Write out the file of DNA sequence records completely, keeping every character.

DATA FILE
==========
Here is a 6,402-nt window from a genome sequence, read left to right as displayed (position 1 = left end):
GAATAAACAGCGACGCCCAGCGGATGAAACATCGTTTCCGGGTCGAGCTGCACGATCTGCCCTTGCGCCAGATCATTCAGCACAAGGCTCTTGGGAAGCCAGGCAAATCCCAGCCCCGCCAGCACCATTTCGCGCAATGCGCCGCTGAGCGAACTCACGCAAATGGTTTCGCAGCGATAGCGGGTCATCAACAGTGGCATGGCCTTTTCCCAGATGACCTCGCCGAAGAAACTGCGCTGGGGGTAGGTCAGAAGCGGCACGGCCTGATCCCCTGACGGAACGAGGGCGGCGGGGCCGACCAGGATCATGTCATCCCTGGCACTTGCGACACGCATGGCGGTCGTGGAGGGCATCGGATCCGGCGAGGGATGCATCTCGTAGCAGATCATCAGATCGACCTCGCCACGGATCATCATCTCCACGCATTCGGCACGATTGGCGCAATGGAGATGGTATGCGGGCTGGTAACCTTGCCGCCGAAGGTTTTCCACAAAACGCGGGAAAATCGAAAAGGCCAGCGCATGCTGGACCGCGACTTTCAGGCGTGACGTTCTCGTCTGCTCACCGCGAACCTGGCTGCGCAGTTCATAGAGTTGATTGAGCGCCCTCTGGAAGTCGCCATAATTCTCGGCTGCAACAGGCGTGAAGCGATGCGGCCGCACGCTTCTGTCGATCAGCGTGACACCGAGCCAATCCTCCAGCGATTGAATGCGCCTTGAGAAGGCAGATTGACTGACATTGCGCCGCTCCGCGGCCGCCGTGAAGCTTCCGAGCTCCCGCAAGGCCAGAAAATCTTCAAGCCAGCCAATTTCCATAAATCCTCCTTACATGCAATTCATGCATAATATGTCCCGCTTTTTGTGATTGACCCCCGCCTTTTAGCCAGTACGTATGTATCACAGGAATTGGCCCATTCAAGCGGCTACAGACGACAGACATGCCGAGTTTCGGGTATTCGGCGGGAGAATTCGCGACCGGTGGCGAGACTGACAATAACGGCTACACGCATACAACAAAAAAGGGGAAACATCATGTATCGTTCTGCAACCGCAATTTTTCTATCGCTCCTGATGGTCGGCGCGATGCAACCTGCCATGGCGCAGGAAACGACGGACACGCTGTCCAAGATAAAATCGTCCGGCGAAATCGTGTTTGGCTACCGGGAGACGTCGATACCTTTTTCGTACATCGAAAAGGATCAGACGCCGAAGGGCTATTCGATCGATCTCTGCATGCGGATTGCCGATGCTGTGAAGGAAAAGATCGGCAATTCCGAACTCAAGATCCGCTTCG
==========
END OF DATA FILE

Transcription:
Here is a 6,402-nt window from a genome sequence, read left to right as displayed (position 1 = left end):
GAATAAACAGCGACGCCCAGCGGATGAAACATCGTTTCCGGGTCGAGCTGCACGATCTGCCCTTGCGCCAGATCATTCAGCACAAGGCTCTTGGGAAGCCAGGCAAATCCCAGCCCCGCCAGCACCATTTCGCGCAATGCGCCGCTGAGCGAACTCACGCAAATGGTTTCGCAGCGATAGCGGGTCATCAACAGTGGCATGGCCTTTTCCCAGATGACCTCGCCGAAGAAACTGCGCTGGGGGTAGGTCAGAAGCGGCACGGCCTGATCCCCTGACGGAACGAGGGCGGCGGGGCCGACCAGGATCATGTCATCCCTGGCACTTGCGACACGCATGGCGGTCGTGGAGGGCATCGGATCCGGCGAGGGATGCATCTCGTAGCAGATCATCAGATCGACCTCGCCACGGATCATCATCTCCACGCATTCGGCACGATTGGCGCAATGGAGATGGTATGCGGGCTGGTAACCTTGCCGCCGAAGGTTTTCCACAAAACGCGGGAAAATCGAAAAGGCCAGCGCATGCTGGACCGCGACTTTCAGGCGTGACGTTCTCGTCTGCTCACCGCGAACCTGGCTGCGCAGTTCATAGAGTTGATTGAGCGCCCTCTGGAAGTCGCCATAATTCTCGGCTGCAACAGGCGTGAAGCGATGCGGCCGCACGCTTCTGTCGATCAGCGTGACACCGAGCCAATCCTCCAGCGATTGAATGCGCCTTGAGAAGGCAGATTGACTGACATTGCGCCGCTCCGCGGCCGCCGTGAAGCTTCCGAGCTCCCGCAAGGCCAGAAAATCTTCAAGCCAGCCAATTTCCATAAATCCTCCTTACATGCAATTCATGCATAATATGTCCCGCTTTTTGTGATTGACCCCCGCCTTTTAGCCAGTACGTATGTATCACAGGAATTGGCCCATTCAAGCGGCTACAGACGACAGACATGCCGAGTTTCGGGTATTCGGCGGGAGAATTCGCGACCGGTGGCGAGACTGACAATAACGGCTACACGCATACAACAAAAAAGGGGAAACATCATGTATCGTTCTGCAACCGCAATTTTTCTATCGCTCCTGATGGTCGGCGCGATGCAACCTGCCATGGCGCAGGAAACGACGGACACGCTGTCCAAGATAAAATCGTCCGGCGAAATCGTGTTTGGCTACCGGGAGACGTCGATACCTTTTTCGTACATCGAAAAGGATCAGACGCCGAAGGGCTATTCGATCGATCTCTGCATGCGGATTGCCGATGCTGTGAAGGAAAAGATCGGCAATTCCGAACTCAAGATCCGCTTCG